Edinburgh recorded its hottest day on Thursday at 31.6C as the heatwave toppled records across northern Europe.
However, cooler weather is forecast, with an overnight threat of thundery downpours followed by further heavy rain over the weekend.
The Met Office said the new record was set at Gogarburn, 0.2C higher than the previous high at Edinburgh Airport in 1975.
The capital also had the highest temperature in Scotland, with 31C at Kinloss in Moray.
It remains some way off the Scottish record of 32.9C, in the Borders in 2003.
But the heat caused major disruption on both main rail lines between Scotland and London, with east coast operator LNER cancelling all trains last night in and out of King’s Cross.
The firm said there was a “controlled evacuation” of one Edinburgh-London service near Peterborough.
All lines were blocked because of damage to overhead power lines.
A passenger tweeted that staff were treating children with symptoms of heatstroke on another Edinburgh-London train.
A spokesperson for LNER said: “Services were disrupted today due to record-breaking high temperatures, followed by damage to the overhead lines late this afternoon. This halted services while power was turned off and emergency repairs could be carried out.
“A controlled evacuation was carried out on one of our trains at Peterborough to another train.
“We appreciate conditions on the train were very uncomfortable for those on-board. Our train crew and station teams along were on-hand with medical support for anyone requiring extra assistance. We apologise to all of our customers who have had their journeys disrupted today.”
On the Glasgow-London west coast main line, Virgin Trains said some lines were blocked between Watford and Euston, also by overhead line damage.
There were also problems on the line further north, between Carlisle and Preston.
In Scotland, heat-related power losses to the overhead wires near Bathgate seriously disrupted Edinburgh-Glasgow trains via Airdrie.
Trains were slowed to 20mph at 12 places across Ayrshire and Argyll to prevent tracks from buckling in the heat.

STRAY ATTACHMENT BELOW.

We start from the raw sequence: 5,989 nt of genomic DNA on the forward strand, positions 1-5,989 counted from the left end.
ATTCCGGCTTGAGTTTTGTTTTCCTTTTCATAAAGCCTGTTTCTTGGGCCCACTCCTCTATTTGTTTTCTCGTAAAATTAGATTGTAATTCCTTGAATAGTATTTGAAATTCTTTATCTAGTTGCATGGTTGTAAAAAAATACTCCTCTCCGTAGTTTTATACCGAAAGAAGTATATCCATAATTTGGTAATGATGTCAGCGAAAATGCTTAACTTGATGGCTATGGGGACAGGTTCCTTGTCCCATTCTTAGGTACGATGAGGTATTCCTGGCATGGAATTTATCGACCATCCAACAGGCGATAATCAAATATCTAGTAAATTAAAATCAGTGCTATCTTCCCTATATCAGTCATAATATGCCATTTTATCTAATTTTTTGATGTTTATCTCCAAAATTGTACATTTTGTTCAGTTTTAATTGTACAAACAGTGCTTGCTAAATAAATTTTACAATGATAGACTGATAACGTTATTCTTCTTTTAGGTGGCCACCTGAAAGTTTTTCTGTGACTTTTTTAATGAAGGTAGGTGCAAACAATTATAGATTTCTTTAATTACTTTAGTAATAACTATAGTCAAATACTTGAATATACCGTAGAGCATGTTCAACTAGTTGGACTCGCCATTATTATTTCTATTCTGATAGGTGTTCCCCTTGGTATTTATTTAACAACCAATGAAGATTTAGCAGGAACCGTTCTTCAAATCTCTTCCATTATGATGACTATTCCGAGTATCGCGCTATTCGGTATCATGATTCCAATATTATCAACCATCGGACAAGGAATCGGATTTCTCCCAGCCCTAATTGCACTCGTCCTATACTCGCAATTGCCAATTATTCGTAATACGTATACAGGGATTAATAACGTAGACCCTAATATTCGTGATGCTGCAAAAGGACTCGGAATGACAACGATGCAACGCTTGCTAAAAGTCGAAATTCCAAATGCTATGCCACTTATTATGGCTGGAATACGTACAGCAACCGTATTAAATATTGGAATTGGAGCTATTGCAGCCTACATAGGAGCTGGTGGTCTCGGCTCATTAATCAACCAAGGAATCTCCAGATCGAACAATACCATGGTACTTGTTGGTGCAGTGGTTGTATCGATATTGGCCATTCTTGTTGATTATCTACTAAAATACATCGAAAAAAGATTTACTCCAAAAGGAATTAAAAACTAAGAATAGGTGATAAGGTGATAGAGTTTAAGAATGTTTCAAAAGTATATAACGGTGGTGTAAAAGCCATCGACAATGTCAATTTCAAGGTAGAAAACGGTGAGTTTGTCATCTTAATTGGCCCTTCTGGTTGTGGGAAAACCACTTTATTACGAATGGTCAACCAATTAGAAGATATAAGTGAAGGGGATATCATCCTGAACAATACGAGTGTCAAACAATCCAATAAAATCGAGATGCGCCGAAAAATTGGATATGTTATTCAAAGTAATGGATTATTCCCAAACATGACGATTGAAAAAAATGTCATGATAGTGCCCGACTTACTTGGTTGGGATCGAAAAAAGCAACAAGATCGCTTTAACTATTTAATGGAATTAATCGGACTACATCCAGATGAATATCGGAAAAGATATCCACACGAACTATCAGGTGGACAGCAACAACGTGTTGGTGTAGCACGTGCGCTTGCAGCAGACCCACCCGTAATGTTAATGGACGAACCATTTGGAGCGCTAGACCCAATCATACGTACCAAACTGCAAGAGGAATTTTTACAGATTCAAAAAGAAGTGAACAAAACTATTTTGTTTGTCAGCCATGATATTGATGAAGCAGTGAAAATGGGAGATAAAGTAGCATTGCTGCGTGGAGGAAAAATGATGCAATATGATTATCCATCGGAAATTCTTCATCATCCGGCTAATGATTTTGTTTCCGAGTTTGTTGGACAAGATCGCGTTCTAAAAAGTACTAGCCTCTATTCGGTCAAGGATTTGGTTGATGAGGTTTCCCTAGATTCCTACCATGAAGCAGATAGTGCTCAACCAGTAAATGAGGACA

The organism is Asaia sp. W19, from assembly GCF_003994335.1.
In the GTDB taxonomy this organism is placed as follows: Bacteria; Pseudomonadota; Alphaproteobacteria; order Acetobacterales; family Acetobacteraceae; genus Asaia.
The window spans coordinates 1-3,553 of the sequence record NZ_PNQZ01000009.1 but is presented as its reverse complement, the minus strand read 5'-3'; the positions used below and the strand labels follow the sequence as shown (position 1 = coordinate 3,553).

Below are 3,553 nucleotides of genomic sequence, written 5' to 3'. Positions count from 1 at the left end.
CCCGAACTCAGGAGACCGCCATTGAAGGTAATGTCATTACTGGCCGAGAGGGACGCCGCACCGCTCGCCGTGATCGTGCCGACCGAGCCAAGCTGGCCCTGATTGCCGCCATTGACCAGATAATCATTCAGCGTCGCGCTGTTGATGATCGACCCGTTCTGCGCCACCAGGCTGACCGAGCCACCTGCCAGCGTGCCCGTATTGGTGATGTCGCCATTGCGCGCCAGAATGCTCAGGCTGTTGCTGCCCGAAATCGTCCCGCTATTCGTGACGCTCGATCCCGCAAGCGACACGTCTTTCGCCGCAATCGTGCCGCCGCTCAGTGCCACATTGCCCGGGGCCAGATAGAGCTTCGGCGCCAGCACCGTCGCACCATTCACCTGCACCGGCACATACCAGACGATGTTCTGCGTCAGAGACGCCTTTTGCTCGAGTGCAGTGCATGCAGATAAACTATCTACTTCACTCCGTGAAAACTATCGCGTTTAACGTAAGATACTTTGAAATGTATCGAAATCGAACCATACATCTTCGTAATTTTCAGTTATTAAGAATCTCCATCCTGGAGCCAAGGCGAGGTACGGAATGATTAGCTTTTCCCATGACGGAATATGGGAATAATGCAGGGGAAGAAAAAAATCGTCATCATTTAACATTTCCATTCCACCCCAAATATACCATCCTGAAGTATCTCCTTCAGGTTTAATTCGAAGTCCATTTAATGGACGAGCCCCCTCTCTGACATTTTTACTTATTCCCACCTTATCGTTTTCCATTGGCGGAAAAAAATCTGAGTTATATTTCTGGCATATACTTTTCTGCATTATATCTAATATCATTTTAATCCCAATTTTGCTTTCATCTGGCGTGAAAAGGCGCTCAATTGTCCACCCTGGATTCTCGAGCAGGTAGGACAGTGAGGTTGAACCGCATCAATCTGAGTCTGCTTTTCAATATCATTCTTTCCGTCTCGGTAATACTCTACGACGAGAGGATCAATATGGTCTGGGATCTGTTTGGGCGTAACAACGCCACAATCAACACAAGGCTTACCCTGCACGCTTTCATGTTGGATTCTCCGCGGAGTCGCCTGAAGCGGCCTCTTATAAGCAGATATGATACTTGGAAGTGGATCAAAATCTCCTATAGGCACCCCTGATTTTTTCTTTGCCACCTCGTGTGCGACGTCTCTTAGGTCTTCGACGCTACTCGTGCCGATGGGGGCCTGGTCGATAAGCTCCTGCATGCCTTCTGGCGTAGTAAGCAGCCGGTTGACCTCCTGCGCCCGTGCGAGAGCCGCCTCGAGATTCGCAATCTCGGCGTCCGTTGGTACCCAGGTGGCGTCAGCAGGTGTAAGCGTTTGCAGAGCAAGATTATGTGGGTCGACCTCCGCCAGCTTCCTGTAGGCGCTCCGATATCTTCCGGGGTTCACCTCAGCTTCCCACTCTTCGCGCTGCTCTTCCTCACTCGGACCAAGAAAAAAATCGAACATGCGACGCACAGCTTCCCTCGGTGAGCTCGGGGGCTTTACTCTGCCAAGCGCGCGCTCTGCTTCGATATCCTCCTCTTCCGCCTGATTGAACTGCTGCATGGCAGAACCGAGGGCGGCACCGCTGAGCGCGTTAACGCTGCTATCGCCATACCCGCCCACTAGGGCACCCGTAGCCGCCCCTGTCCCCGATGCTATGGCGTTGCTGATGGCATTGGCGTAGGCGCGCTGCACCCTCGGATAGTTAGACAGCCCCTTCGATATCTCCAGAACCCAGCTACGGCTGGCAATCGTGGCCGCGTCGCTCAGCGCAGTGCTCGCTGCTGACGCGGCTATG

A new UK July record of 38.1C was set in Cambridge, outstripping 36.7C at Heathrow in 2015, and making it the second hottest day on record.
But the overall record of 38.5C remained unbeaten, despite forecasts the temperature could reach 39C.
The Met Office said high pressure over eastern Europe and Scandinavia, combined with the position of the jet stream was funnelling hot air from Europe which had originated in north Africa.
However, it said there was “no doubt” climate change is playing a role in the intensity of the heat being witnessed.
Despite the heat, flood alerts were issued for the Scottish mainland away from the west coast by the Scottish Environment Protection Agency because of the risk of heavy downpours overnight.
Night-time temperatures were not expected to fall below about 19C in the Central Belt.
A yellow - “be aware” - severe weather warning was in force for the eastern half of Scotland until 4am today.
That will be followed by a similar warning for downpours and possible flooding in southern Scotland south of the Central Belt from noon tomorrow until 3pm on Sunday.
In Europe, temperature records tumbled for a second day, with the Netherlands setting a new high of 40.7C and Belgium of 40.6C.
A new record in Germany of 42.6C was also set.